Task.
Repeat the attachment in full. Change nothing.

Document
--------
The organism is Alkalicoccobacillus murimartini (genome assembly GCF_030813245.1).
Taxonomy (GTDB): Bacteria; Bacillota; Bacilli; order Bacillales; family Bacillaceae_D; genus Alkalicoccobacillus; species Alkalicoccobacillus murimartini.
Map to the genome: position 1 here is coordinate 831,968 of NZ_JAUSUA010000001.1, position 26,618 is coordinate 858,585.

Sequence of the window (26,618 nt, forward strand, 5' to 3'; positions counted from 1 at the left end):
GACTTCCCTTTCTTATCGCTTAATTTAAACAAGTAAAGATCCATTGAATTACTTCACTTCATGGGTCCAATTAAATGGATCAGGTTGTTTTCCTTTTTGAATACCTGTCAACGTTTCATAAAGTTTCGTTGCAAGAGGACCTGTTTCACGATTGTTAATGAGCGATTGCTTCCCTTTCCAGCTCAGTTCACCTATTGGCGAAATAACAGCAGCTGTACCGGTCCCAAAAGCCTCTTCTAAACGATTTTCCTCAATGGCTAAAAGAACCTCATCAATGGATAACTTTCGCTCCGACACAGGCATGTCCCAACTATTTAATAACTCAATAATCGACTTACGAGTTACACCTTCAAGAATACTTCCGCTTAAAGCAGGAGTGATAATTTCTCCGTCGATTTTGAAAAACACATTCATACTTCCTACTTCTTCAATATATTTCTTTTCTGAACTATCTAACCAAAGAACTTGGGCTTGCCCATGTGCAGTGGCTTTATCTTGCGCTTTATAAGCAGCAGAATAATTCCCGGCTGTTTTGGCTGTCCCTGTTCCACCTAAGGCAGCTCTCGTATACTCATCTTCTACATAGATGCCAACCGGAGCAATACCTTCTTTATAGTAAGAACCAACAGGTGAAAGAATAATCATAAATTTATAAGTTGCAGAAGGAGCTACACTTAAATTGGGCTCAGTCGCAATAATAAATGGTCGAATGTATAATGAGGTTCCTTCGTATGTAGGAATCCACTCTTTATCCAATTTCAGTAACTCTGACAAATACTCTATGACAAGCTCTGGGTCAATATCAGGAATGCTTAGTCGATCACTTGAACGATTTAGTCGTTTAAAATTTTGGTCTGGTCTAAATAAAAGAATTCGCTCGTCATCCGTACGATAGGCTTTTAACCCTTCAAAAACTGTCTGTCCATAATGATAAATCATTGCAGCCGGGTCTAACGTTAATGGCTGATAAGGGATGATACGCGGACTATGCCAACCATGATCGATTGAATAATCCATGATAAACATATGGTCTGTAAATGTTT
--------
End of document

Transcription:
The organism is Alkalicoccobacillus murimartini (genome assembly GCF_030813245.1).
Taxonomy (GTDB): Bacteria; Bacillota; Bacilli; order Bacillales; family Bacillaceae_D; genus Alkalicoccobacillus; species Alkalicoccobacillus murimartini.
Map to the genome: position 1 here is coordinate 831,968 of NZ_JAUSUA010000001.1, position 26,618 is coordinate 858,585.

Sequence of the window (26,618 nt, forward strand, 5' to 3'; positions counted from 1 at the left end):
GACTTCCCTTTCTTATCGCTTAATTTAAACAAGTAAAGATCCATTGAATTACTTCACTTCATGGGTCCAATTAAATGGATCAGGTTGTTTTCCTTTTTGAATACCTGTCAACGTTTCATAAAGTTTCGTTGCAAGAGGACCTGTTTCACGATTGTTAATGAGCGATTGCTTCCCTTTCCAGCTCAGTTCACCTATTGGCGAAATAACAGCAGCTGTACCGGTCCCAAAAGCCTCTTCTAAACGATTTTCCTCAATGGCTAAAAGAACCTCATCAATGGATAACTTTCGCTCCGACACAGGCATGTCCCAACTATTTAATAACTCAATAATCGACTTACGAGTTACACCTTCAAGAATACTTCCGCTTAAAGCAGGAGTGATAATTTCTCCGTCGATTTTGAAAAACACATTCATACTTCCTACTTCTTCAATATATTTCTTTTCTGAACTATCTAACCAAAGAACTTGGGCTTGCCCATGTGCAGTGGCTTTATCTTGCGCTTTATAAGCAGCAGAATAATTCCCGGCTGTTTTGGCTGTCCCTGTTCCACCTAAGGCAGCTCTCGTATACTCATCTTCTACATAGATGCCAACCGGAGCAATACCTTCTTTATAGTAAGAACCAACAGGTGAAAGAATAATCATAAATTTATAAGTTGCAGAAGGAGCTACACTTAAATTGGGCTCAGTCGCAATAATAAATGGTCGAATGTATAATGAGGTTCCTTCGTATGTAGGAATCCACTCTTTATCCAATTTCAGTAACTCTGACAAATACTCTATGACAAGCTCTGGGTCAATATCAGGAATGCTTAGTCGATCACTTGAACGATTTAGTCGTTTAAAATTTTGGTCTGGTCTAAATAAAAGAATTCGCTCGTCATCCGTACGATAGGCTTTTAACCCTTCAAAAACTGTCTGTCCATAATGATAAATCATTGCAGCCGGGTCTAACGTTAATGGCTGATAAGGGATGATACGCGGACTATGCCAACCATGATCGATTGAATAATCCATGATAAACATATGGTCTGTAAATGTTT